For the first week of the project, my professor encouraged us to become “instant experts”, emerging ourselves in various sources of secondary information. In order to have a better understanding of the project at hand, our group first focused on researching information about the country of Uganda, disabilities, and designing for the third world. Additionally, by finding this information, we might be able to discover possible design opportunities for the future.
A lot of the initial research opened my eyes to some of the views that the Ugandan communities had about the disabled, the definition of disability, the link between poverty and disability, and why one the first causes of poverty among disabled people is exclusion and neglect. As I researched further, I discovered more quantitative information about education system in Uganda and even though the constitution states that everyone has a right to education, children with disabilities stay at home due to the lack of resources that the schools provide.
During my search, I decided to focus on more of the theory of designing for the third world. I was introduced to the book, “Design for the Real World: Human Ecology and Social Change” by Victor Papanek. It explained the concept of the triad of limitations. In order to create social change, one must exceed biological limitations and both the limitations of habitat and morality. By not overcoming at least one of these, products will create more problems than what they had originally intended to solve. In this book, he illustrates through example how the automobile has become symbol of status. Victor also talks about third world design. Not only does he stress the importance of experiencing the country you are designing for, but also teaching design to the native population is more efficient for the betterment of their country. He describes a few examples of successful projects. One being the low cost television set designed by Stanhop Adams. Not only did this television set cost less than ten dollars, it could be manufactured in Africa by local labour, and could allow the population better access to education.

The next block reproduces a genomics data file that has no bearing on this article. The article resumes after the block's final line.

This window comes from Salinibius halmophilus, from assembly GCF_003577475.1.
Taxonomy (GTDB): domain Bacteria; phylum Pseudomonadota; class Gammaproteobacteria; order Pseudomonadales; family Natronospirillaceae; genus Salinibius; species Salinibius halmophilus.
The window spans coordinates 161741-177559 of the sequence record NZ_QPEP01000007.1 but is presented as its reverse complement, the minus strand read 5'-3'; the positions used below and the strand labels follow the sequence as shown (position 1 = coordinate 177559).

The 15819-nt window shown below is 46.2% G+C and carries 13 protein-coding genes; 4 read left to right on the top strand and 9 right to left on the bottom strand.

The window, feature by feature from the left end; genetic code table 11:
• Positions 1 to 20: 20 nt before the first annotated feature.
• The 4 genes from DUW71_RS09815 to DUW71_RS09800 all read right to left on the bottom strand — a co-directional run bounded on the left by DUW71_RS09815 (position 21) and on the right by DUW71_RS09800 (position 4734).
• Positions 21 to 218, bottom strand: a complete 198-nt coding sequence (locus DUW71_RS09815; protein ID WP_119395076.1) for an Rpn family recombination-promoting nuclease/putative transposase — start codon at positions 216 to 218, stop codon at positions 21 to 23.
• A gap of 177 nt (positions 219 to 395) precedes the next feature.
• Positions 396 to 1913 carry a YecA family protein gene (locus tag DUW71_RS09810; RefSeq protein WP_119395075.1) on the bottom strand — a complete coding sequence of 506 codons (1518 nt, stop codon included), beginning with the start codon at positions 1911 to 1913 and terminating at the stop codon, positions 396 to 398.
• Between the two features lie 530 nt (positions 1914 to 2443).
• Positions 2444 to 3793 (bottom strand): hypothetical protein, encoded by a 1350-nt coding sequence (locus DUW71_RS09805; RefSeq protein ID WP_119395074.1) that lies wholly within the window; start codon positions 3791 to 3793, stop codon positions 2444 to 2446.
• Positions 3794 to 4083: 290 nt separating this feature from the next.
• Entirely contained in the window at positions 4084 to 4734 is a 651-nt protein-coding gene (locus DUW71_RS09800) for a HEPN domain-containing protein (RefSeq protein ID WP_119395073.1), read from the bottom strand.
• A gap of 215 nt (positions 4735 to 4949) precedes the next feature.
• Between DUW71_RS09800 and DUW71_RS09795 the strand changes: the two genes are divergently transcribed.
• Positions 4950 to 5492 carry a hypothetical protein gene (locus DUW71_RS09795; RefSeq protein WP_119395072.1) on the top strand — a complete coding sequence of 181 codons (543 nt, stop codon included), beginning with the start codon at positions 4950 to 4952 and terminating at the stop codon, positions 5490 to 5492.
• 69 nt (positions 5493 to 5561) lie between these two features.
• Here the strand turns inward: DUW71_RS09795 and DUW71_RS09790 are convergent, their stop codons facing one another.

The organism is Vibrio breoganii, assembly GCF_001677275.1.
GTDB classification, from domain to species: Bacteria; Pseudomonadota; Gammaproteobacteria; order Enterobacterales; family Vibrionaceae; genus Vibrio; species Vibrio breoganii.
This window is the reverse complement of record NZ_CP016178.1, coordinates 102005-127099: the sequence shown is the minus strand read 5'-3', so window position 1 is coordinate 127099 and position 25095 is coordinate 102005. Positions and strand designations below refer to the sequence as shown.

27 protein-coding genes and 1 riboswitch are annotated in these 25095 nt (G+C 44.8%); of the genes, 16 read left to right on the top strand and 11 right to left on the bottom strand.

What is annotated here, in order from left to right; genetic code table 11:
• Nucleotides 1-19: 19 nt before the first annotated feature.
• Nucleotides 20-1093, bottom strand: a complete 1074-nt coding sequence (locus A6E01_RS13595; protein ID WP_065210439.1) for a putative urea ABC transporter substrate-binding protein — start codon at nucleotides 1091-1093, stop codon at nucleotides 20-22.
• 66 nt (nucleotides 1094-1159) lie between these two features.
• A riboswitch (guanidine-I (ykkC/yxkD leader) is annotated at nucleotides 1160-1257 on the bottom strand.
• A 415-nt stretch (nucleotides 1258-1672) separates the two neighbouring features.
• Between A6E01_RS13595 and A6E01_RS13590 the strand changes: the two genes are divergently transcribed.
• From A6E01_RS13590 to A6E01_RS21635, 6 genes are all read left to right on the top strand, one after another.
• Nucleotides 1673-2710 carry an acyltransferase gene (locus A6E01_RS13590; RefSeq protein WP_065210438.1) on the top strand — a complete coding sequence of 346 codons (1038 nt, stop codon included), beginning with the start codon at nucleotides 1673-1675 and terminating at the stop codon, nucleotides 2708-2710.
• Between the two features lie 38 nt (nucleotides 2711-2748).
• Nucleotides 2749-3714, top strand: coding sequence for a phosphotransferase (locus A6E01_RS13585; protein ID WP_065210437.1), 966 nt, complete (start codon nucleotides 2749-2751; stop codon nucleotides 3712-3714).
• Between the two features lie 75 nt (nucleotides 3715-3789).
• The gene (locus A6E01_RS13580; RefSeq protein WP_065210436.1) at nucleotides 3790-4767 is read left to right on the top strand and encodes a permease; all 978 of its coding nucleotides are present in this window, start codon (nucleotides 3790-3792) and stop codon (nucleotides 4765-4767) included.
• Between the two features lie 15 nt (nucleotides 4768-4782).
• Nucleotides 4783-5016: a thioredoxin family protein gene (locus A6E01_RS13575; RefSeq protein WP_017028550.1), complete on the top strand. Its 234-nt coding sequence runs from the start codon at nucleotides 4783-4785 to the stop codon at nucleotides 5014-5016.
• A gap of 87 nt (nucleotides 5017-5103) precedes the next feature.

‘Small is Beautiful’ by Schumacher encourages designers to look past the material solutions of poverty, and consider the immaterial sources. He believes that development starts with education, organization and discipline. He also finds that it is important to bring work opportunities to rural areas, and even if it is not as productive, providing more jobs to more people is essential to the country’s development.
‘Design for the Other 90%’ was also another valuable resource, for it provided many examples of past products for developing countries, as well as an effective framework to assist those who are about to undergo a similar project.
Throughout this week, I also had the privilege of attending two very informative presentations at school. The institute of African studies held the first lecture, and Bjarki Halgrimsson explained in more detail about the past group and their projects. The second lecture was called ‘Global Challenges Through an Engineering Lens’ and was held by Engineers without Boarders. Sal Alajek expressed some of the different political challenges faced by organizations, and how to empower a community through microloans.
This week was very enlightening and I will look for arising opportunities as we next begin in the collection of primary research.
These are the resources and accompanied links to the research I discovered this week: